Confucianism vs Taoism
The primary distinction between Confucianism and Taoism lies in the focus of each philosophy, as Confucianism concentrates on society, whereas Taoism focuses on nature. Although Buddhism remains China’s main religion, Confucianism and Taoism are two influential philosophies that have existed since around 550 BCE. To an outsider, these philosophies may appear to be opposites; however, they can also be seen as complementary to one another. These schools of thought are regarded as wise approaches to life and addressing the numerous problems and challenges life presents. There is often confusion between these two philosophies, which hold an almost religious status. This article will attempt to clarify the differences between Taoism and Confucianism.
It is common for followers of either philosophy to practice principles from the other. One clear aspect is that both remain philosophies rather than becoming full-fledged religions. The two philosophies emerged during the same era known as the Hundred Schools of Thought, a period characterized by internal strife and feudal tendencies. This discord is reflected in both Confucianism and Taoism, as both seek to provide guidance and comfort to people in their lives. A common thread running through both philosophies is their universal nature and worldview, despite originating in China.
What is Taoism?
In China, Taoism is viewed as an alternative way of life. The term “Taoism” is derived from the word “Tao,” which means “way” or the life force guiding living beings in the universe. Consequently, Taoism’s ultimate goal is the attainment of the way that reaches the universe’s primary cause.
Taoism is based on nature and emphasizes natural ways of dealing with life. Lao Tzu, the founder of Taoism, believed that the only way for individuals to achieve inner peace and harmony was through their inner spirit. He felt that people could observe and learn from nature about themselves and those who matter the most to them. This implies that nature, rather than government or laws, is the most crucial and guiding force for an individual. This belief stems from the view that nature is constant while government and laws are not, and that natural ways of dealing with problems are always better than imposed methods. The fact that most early spiritual leaders who followed Taoism were butchers, woodworkers, and other craftsmen attests to this way of thinking.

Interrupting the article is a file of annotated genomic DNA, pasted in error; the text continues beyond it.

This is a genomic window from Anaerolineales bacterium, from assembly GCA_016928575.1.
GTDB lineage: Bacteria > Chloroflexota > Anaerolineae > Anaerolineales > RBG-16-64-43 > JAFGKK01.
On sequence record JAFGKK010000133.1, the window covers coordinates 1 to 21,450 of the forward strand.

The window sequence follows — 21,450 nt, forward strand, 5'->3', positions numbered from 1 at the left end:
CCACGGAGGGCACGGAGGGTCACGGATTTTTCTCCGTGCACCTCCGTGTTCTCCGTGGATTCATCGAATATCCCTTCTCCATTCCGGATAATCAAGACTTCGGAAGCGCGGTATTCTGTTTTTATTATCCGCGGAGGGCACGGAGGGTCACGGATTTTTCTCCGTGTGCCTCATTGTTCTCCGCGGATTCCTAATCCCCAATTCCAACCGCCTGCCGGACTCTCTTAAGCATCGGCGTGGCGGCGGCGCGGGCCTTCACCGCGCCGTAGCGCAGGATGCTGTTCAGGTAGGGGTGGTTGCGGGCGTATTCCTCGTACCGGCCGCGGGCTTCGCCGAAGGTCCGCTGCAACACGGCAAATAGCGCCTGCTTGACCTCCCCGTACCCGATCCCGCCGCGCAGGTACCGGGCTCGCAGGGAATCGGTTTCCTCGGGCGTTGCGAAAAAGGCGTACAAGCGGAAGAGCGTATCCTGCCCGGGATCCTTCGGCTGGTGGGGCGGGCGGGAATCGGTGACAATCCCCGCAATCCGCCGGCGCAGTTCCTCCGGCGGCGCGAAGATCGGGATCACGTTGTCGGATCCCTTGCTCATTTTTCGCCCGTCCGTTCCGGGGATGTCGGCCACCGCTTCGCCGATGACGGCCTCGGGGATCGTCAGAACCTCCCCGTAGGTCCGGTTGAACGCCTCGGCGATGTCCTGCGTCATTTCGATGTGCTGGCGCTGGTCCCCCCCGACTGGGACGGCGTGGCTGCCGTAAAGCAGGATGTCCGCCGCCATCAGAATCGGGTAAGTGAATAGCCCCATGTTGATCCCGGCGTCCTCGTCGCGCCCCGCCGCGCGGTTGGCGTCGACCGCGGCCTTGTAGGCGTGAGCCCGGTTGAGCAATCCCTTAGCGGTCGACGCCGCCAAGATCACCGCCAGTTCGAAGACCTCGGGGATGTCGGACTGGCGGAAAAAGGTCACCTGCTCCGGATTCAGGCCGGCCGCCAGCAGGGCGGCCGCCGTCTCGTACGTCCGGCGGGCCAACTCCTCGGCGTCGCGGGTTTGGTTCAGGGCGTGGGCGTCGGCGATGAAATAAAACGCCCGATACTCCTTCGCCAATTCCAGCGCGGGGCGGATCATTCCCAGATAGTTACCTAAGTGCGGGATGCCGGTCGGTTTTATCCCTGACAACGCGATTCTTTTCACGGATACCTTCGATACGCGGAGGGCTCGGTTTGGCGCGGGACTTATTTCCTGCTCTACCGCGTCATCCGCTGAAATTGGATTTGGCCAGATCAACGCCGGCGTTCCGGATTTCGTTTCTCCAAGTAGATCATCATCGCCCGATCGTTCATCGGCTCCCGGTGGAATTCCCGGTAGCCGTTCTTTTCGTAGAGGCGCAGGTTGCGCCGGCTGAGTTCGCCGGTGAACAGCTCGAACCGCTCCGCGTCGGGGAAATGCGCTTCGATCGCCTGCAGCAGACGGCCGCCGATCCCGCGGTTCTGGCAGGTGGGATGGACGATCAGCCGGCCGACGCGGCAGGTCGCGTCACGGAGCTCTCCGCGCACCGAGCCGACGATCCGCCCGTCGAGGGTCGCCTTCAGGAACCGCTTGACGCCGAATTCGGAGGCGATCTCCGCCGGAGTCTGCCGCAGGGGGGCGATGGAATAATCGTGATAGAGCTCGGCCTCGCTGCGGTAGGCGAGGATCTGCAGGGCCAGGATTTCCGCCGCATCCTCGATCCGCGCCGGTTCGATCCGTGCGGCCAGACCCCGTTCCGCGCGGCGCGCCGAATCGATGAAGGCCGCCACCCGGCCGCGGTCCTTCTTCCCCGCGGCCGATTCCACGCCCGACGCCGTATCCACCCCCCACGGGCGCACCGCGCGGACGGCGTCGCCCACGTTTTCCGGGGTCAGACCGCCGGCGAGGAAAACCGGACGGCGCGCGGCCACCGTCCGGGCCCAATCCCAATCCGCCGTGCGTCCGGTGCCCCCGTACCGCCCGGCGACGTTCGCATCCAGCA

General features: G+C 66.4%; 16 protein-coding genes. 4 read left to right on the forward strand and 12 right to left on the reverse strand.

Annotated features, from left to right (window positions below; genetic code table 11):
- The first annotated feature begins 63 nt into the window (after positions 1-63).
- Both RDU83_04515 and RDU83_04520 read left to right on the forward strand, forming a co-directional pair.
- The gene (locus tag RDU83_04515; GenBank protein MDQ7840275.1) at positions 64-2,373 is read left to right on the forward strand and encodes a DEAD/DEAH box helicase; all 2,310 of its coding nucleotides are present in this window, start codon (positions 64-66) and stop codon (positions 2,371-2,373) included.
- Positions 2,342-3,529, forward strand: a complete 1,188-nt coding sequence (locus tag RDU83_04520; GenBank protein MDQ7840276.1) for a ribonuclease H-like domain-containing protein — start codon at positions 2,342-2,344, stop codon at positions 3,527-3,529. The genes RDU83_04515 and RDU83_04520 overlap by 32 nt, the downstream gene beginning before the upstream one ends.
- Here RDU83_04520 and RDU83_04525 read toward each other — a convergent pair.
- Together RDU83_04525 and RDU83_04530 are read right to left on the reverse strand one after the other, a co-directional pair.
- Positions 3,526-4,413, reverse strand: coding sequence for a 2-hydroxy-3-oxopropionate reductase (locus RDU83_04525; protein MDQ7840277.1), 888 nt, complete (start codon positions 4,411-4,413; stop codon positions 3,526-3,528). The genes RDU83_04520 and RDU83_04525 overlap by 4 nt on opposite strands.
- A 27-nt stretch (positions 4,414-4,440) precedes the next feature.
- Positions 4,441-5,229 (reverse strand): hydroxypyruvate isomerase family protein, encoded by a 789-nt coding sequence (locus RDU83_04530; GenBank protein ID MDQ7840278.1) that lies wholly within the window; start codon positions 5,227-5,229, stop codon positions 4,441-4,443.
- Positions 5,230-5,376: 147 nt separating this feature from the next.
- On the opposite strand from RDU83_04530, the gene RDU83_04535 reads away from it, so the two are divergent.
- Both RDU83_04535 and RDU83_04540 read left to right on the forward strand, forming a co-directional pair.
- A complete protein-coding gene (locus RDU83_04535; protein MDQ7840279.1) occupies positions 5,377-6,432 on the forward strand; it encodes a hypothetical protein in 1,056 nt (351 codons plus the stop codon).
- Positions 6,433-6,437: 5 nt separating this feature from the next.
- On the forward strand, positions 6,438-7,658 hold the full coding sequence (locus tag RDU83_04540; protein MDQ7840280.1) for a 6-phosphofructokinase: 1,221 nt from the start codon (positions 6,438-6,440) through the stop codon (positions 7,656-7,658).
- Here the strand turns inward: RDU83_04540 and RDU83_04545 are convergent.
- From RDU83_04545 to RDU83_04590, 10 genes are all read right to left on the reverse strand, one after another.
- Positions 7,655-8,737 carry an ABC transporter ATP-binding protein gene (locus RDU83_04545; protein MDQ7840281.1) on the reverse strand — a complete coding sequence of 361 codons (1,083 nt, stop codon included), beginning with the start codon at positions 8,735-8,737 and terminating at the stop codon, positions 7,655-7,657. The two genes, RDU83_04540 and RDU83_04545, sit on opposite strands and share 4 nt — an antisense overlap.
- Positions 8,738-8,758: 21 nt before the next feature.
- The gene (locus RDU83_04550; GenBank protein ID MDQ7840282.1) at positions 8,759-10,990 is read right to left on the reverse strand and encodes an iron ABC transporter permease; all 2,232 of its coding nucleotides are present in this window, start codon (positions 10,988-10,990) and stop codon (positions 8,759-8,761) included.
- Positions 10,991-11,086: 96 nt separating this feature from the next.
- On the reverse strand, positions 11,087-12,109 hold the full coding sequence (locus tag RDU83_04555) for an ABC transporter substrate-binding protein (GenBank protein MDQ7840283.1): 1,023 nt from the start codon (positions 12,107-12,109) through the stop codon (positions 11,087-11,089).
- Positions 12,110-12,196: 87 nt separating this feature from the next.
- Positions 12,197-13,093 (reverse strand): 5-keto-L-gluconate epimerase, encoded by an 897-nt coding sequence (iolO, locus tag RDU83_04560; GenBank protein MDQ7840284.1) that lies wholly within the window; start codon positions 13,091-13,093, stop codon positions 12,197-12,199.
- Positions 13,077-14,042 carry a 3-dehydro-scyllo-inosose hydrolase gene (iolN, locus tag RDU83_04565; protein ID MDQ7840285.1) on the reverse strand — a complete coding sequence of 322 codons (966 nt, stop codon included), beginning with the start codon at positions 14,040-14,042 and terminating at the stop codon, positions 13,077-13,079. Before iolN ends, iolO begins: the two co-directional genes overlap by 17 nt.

What is Confucianism?
Confucianism focuses on human conduct rather than the belief in a deity. Confucianism does not emphasize any deity, and when people attempted to elevate Confucius to the status of a god, he politely declined. Confucianism places a strong emphasis on ethics.
Regarding the differences, Confucianism concentrates on rituals, while Taoism emphasizes nature. In stark contrast, Confucianism proposes rituals as a way of life. Confucius believed that rituals brought order to life and that moral standards could only be maintained through the observance of rituals. Furthermore, if practiced continuously, they become a person’s inner nature, although merely performing them for the sake of doing so would not yield the desired results.
- Taoism is based on nature and emphasizes natural approaches to life, while Confucianism emphasizes human conduct over the belief in a deity.
- Taoism focuses on nature, whereas Confucianism focuses on creating a better society.
- Confucianism proposes rituals as a way of life, while Taoism emphasizes the importance of nature and the guidance it provides to individuals.